Bideford, North Devon. EX39 6DT. UK.
Tel:+44 (0)1237 441264/234 Fax:+44(0)1237 441264 E-mail: hartland+abbey
Hartland Abbey lies across a narrow,
sheltered valley which winds its way to the spectacular Atlantic
Coast only a mile away. Within a designated ‘Area of Outstanding
Natural Beauty’ visitors may wander freely around the beautiful
gardens and grounds which lead to the rocky cove. Peacocks and
bantams roam at will whilst donkeys and Black Welsh Mountain
sheep graze the Old Deer Park.
Abbey is the lived-in family home of the Stucley family. Although
it was built in the 12th century, remaining as a monastery for
400 years and passing through the female line three times, it
has never been sold. Consequently, it contains collections of
furniture and porcelain which have accumulated over many generations.
The story of the Abbey mirrors local and national history at
every turn. It has a friendly and lived-in atmosphere, so often
absent in many of our nation’s historic houses, a point continually
remarked upon by those who visit us.
As parents enjoy the Abbey, children
can join in by doing the quiz. The quiz is
educational and fun. Everyone receives a prize.
We have specifically refrained from offering modern hype - children
who visit the Abbey will find Old Fashioned Fun. The donkeys
Nutmeg, Bluebell and Snowdrop, the Black Welsh Mountain sheep,
the bantams and of course the peacocks all fascinate children.
The Kitchen Garden shows children how vegetables are grown.
The small winding paths in the woodland gardens are fun to explore,
the birds, butterflies and wild flowers make fascinating moments.
There is so much to see and do, lots of space to run about and
feel free. You will wonder where the time went!
1157-1539 the Augustinian canons lived and gardened in this
hidden paradise. In the 18thC woodland gardens were created
on either side of the Abbey with woodland walks leading to walled
gardens, built to be sheltered from the worst of the Atlantic
gales. In the late 19th/early 20thC Gertrude Jekyll was a frequent
guest at the Abbey and was instrumental in helping Marion, Lady
Stucley create the intimate paths and small terraces of the
Baronet’s Bog Garden, Victorian Fernery and Camellia Garden.
With the outbreak of World War I in 1914 the garden staff of
15 all but disappeared and the gardens and grounds became overgrown
and virtually lost until the 1950s when Sir Dennis and Lady
Stucley, both keen and knowledgeable gardeners, with a skeleton
staff, started to clear some of the Woodland Gardens and part
of the Walled Gardens. They planted much of the large collection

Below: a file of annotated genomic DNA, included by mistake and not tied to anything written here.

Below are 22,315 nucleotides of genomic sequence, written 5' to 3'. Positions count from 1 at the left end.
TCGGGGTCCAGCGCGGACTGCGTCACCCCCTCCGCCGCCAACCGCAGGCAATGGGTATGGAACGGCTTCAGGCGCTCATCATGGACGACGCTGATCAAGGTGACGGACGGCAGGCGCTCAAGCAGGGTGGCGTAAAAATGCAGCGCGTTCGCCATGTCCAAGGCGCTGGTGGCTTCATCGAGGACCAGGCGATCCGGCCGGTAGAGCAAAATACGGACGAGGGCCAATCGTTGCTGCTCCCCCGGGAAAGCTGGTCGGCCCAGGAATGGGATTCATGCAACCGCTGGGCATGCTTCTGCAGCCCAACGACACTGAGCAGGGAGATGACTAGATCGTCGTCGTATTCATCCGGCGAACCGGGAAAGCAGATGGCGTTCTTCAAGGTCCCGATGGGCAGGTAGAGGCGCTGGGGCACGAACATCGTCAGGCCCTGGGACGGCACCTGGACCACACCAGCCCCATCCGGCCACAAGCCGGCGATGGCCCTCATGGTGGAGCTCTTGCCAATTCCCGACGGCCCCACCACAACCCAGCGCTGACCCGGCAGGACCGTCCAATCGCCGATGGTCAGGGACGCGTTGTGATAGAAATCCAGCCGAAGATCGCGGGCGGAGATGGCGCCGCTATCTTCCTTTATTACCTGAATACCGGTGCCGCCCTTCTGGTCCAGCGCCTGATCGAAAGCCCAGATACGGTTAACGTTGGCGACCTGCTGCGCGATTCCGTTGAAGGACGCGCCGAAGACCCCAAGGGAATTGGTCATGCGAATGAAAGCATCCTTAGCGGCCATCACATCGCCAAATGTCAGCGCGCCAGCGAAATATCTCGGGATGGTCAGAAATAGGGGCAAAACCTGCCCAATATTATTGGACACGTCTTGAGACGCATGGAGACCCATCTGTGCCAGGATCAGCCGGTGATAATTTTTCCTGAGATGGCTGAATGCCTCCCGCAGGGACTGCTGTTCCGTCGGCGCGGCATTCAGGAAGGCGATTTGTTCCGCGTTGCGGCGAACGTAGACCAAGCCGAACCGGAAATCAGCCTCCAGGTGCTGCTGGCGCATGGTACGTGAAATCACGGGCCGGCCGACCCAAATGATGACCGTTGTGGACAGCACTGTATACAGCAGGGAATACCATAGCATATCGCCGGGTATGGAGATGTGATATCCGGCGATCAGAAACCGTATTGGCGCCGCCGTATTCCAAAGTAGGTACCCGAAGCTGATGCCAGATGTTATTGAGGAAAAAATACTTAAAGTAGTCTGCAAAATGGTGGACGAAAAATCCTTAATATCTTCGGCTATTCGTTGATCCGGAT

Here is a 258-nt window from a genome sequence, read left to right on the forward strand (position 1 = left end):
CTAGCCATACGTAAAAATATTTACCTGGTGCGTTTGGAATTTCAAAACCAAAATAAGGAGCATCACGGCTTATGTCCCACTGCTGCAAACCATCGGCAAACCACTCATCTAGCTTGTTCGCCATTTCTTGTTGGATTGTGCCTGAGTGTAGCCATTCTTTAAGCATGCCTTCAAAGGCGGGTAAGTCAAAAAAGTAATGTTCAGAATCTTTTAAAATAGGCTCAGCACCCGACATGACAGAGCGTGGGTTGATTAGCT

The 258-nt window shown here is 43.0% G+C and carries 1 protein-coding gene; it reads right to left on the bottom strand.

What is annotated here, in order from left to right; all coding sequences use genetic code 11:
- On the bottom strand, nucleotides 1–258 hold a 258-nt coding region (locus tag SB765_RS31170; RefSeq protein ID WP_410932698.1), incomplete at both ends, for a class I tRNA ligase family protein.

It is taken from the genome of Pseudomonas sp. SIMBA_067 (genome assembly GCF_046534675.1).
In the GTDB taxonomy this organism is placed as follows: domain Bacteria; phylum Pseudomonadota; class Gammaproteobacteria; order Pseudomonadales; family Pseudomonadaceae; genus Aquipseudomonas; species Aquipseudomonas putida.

of camellias, hydrangeas and eucryphias; they cleared large
areas of bamboo and replanted many rhododendrons and azaleas
which were removed from Moreton House at Bideford, another Stucley
home, now Grenville College. These all thrive today.
In 1996 on the death
of Sheila, Lady Stucley the present owners started a programme
of more clearing and replanting. Huge areas of bramble and thick
undergrowth were cleared and the Victorian Fernery, lost since
1914 reemerged almost unscathed from almost a century of neglect.
Many small Jekyll paths and terraces have also been uncovered
and are now being replanted. The Walled Gardens had become neglected
but in 1997 work started to remove the perennial weeds and in
1998 they were opened as an ongoing project. Now they are flourishing
again and visitors will see many exciting new plantings!
woodland gardens are full of spring colour with camellias, rhododendrons,
azaleas, magnolias and many bulbs all bursting into colour from
Christmas onwards in this mild climate. Following these many
beautiful hydrangeas and eucryphias start flowering in July,
the hydrangeas flowering until the gardens close. The winding
paths in the Baronet’s Bog Garden, only recently uncovered from
nearly a century of neglect, lead the visitor to huge camellias,
Cornish Red rhododendrons, massive gunnera, hostas, primulas,
astilbe, zantedeschia(arum lilies), hydrangeas and the Victorian
Fernery. A very old acer, twisted and knarled from a century’s
growth of ivy and bramble hiding it, stands at the entrance
to the Fernery. The ‘Ladies Walk’ through woodland carpeted
with wildflowers in spring, leads visitors to the four secret
18thC Walled Gardens. Now being replanted, they contain vegetables
and fruit for the house and for sale, many tender and rare plants,
summer perennials and shrubs. Echium pininana, growing to 15ft
in a good year, flourishes here. It had lain dormant for over
ten years until the ground was worked again in 1997! Two large
glasshouses were lost in some particularly violent Atlantic
gales many years ago but three remain containing tomatoes, geraniums
and tender plants for the visitor to see. We would hope one
day to rebuild at least one of the larger ones.
Walk to the Sea
Visitors are able to reach the wild Atlantic Cove via
a woodland walk. This popular walk leads to some of the most
spectacular cliff scenery in the British Isles. In spring it
is carpeted in bluebells, primroses and many wildflowers. The
cliff flowers in April, May and June are beautiful and diverse;
they were the subject of ‘BBC Gardeners World’ introduced by
Dan Pearson in 1999.
5miles W of Clovelly through Hartland Village
en route to Hartland Quay. Turn off A39 - 15 m W of Bideford,
15m N of Bude. M5 Junction27 follow N. Devon link road to
Hartland. Nearest airports Exeter and Bristol. Trains to Barnstaple
via Exeter. Local bus service from Barnstaple station and
Bideford to Hartland village. For walkers enjoying the scenery
of the Southwest Coastal Path why not make a visit to the
Abbey part of your journey.
Local accommodation available.
Bideford, North Devon. EX39 6DT. UK.
Tel:+44 (0)1237 441264/234 Fax:+44(0)1237 441264 E-mail:
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